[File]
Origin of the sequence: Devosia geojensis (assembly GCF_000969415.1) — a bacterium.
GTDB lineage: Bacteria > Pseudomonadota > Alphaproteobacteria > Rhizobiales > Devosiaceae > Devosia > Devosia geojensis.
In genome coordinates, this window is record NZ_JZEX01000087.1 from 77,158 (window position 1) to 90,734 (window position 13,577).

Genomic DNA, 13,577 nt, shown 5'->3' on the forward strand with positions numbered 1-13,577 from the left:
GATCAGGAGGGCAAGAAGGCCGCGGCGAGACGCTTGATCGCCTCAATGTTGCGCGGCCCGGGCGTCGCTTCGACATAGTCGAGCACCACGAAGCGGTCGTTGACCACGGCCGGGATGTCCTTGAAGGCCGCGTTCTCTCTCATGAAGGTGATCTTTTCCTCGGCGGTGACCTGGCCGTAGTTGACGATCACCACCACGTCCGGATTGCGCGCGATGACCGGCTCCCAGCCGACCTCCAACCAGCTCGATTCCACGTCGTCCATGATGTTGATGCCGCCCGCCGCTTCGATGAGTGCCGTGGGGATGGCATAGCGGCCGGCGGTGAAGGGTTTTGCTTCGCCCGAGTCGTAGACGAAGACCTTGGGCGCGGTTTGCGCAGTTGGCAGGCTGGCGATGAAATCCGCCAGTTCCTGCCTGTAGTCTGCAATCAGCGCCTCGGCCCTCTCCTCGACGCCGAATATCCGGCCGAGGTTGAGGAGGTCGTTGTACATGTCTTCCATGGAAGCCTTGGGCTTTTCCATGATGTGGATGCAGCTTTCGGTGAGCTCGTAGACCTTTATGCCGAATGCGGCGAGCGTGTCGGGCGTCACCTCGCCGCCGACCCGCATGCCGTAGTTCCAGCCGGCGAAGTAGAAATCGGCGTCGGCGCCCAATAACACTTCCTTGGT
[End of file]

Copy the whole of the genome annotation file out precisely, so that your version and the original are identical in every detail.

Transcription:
Origin of the sequence: Devosia geojensis (assembly GCF_000969415.1) — a bacterium.
GTDB lineage: Bacteria > Pseudomonadota > Alphaproteobacteria > Rhizobiales > Devosiaceae > Devosia > Devosia geojensis.
In genome coordinates, this window is record NZ_JZEX01000087.1 from 77,158 (window position 1) to 90,734 (window position 13,577).

Genomic DNA, 13,577 nt, shown 5'->3' on the forward strand with positions numbered 1-13,577 from the left:
GATCAGGAGGGCAAGAAGGCCGCGGCGAGACGCTTGATCGCCTCAATGTTGCGCGGCCCGGGCGTCGCTTCGACATAGTCGAGCACCACGAAGCGGTCGTTGACCACGGCCGGGATGTCCTTGAAGGCCGCGTTCTCTCTCATGAAGGTGATCTTTTCCTCGGCGGTGACCTGGCCGTAGTTGACGATCACCACCACGTCCGGATTGCGCGCGATGACCGGCTCCCAGCCGACCTCCAACCAGCTCGATTCCACGTCGTCCATGATGTTGATGCCGCCCGCCGCTTCGATGAGTGCCGTGGGGATGGCATAGCGGCCGGCGGTGAAGGGTTTTGCTTCGCCCGAGTCGTAGACGAAGACCTTGGGCGCGGTTTGCGCAGTTGGCAGGCTGGCGATGAAATCCGCCAGTTCCTGCCTGTAGTCTGCAATCAGCGCCTCGGCCCTCTCCTCGACGCCGAATATCCGGCCGAGGTTGAGGAGGTCGTTGTACATGTCTTCCATGGAAGCCTTGGGCTTTTCCATGATGTGGATGCAGCTTTCGGTGAGCTCGTAGACCTTTATGCCGAATGCGGCGAGCGTGTCGGGCGTCACCTCGCCGCCGACCCGCATGCCGTAGTTCCAGCCGGCGAAGTAGAAATCGGCGTCGGCGCCCAATAACACTTCCTTGGT